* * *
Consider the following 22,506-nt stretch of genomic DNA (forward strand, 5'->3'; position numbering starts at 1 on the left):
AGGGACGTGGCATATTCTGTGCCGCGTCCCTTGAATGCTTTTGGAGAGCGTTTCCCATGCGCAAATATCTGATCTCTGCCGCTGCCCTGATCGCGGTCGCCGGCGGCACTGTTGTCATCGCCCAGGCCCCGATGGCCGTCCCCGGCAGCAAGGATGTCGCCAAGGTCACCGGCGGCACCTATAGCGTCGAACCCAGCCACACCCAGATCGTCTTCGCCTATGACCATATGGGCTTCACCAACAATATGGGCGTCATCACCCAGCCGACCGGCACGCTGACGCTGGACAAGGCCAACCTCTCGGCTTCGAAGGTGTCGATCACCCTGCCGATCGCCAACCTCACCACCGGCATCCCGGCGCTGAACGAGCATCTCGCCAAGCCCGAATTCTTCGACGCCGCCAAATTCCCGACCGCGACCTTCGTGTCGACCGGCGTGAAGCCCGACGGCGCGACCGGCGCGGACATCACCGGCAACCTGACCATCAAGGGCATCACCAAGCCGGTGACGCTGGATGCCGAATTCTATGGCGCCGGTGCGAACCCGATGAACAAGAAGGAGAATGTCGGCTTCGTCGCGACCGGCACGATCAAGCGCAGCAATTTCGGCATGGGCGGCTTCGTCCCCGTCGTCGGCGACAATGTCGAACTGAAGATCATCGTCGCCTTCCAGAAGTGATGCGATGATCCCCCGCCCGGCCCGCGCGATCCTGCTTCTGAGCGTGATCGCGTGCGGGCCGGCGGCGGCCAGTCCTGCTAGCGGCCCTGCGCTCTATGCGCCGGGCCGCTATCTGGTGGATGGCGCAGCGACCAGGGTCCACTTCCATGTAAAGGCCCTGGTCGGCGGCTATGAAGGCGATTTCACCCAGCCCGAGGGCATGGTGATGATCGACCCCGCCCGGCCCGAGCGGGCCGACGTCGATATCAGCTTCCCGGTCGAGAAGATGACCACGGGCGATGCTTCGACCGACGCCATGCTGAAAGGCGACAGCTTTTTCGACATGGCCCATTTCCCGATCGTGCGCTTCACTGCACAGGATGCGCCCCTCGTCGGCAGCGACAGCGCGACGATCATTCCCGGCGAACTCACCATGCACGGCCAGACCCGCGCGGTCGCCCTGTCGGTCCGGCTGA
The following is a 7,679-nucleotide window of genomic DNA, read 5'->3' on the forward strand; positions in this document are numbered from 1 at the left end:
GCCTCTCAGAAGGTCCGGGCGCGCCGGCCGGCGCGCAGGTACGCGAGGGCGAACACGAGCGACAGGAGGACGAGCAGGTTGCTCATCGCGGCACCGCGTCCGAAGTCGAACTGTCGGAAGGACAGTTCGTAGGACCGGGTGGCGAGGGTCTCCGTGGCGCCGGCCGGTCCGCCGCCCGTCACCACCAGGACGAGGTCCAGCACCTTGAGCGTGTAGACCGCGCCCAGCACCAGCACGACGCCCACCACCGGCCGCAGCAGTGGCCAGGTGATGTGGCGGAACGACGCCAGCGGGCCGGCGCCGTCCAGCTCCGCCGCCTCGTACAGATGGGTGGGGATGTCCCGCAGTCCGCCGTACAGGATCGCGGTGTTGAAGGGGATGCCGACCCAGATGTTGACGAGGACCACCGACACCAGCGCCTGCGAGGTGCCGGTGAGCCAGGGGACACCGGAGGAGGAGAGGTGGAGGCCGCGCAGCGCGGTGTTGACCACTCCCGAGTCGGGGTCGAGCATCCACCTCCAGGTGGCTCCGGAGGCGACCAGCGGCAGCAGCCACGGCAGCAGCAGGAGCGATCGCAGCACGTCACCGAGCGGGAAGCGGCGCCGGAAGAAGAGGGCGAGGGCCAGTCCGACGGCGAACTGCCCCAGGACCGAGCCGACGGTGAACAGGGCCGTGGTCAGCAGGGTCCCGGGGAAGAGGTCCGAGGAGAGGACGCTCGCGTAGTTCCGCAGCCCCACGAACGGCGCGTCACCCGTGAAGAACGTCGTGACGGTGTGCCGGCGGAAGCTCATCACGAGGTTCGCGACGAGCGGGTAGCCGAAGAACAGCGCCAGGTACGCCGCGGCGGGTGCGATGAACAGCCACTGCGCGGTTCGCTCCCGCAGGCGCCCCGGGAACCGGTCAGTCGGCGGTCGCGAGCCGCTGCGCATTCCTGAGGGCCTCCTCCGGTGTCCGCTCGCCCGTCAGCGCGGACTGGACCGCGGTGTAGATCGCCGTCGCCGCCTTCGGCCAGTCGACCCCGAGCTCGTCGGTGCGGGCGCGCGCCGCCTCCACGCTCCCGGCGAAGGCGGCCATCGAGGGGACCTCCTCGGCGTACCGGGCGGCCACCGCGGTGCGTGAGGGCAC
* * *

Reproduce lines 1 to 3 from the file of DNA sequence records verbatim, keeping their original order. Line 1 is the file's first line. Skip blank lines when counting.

Consider the following 22,506-nt stretch of genomic DNA (forward strand, 5'->3'; position numbering starts at 1 on the left):
AGGGACGTGGCATATTCTGTGCCGCGTCCCTTGAATGCTTTTGGAGAGCGTTTCCCATGCGCAAATATCTGATCTCTGCCGCTGCCCTGATCGCGGTCGCCGGCGGCACTGTTGTCATCGCCCAGGCCCCGATGGCCGTCCCCGGCAGCAAGGATGTCGCCAAGGTCACCGGCGGCACCTATAGCGTCGAACCCAGCCACACCCAGATCGTCTTCGCCTATGACCATATGGGCTTCACCAACAATATGGGCGTCATCACCCAGCCGACCGGCACGCTGACGCTGGACAAGGCCAACCTCTCGGCTTCGAAGGTGTCGATCACCCTGCCGATCGCCAACCTCACCACCGGCATCCCGGCGCTGAACGAGCATCTCGCCAAGCCCGAATTCTTCGACGCCGCCAAATTCCCGACCGCGACCTTCGTGTCGACCGGCGTGAAGCCCGACGGCGCGACCGGCGCGGACATCACCGGCAACCTGACCATCAAGGGCATCACCAAGCCGGTGACGCTGGATGCCGAATTCTATGGCGCCGGTGCGAACCCGATGAACAAGAAGGAGAATGTCGGCTTCGTCGCGACCGGCACGATCAAGCGCAGCAATTTCGGCATGGGCGGCTTCGTCCCCGTCGTCGGCGACAATGTCGAACTGAAGATCATCGTCGCCTTCCAGAAGTGATGCGATGATCCCCCGCCCGGCCCGCGCGATCCTGCTTCTGAGCGTGATCGCGTGCGGGCCGGCGGCGGCCAGTCCTGCTAGCGGCCCTGCGCTCTATGCGCCGGGCCGCTATCTGGTGGATGGCGCAGCGACCAGGGTCCACTTCCATGTAAAGGCCCTGGTCGGCGGCTATGAAGGCGATTTCACCCAGCCCGAGGGCATGGTGATGATCGACCCCGCCCGGCCCGAGCGGGCCGACGTCGATATCAGCTTCCCGGTCGAGAAGATGACCACGGGCGATGCTTCGACCGACGCCATGCTGAAAGGCGACAGCTTTTTCGACATGGCCCATTTCCCGATCGTGCGCTTCACTGCACAGGATGCGCCCCTCGTCGGCAGCGACAGCGCGACGATCATTCCCGGCGAACTCACCATGCACGGCCAGACCCGCGCGGTCGCCCTGTCGGTCCGGCTGA
The following is a 7,679-nucleotide window of genomic DNA, read 5'->3' on the forward strand; positions in this document are numbered from 1 at the left end: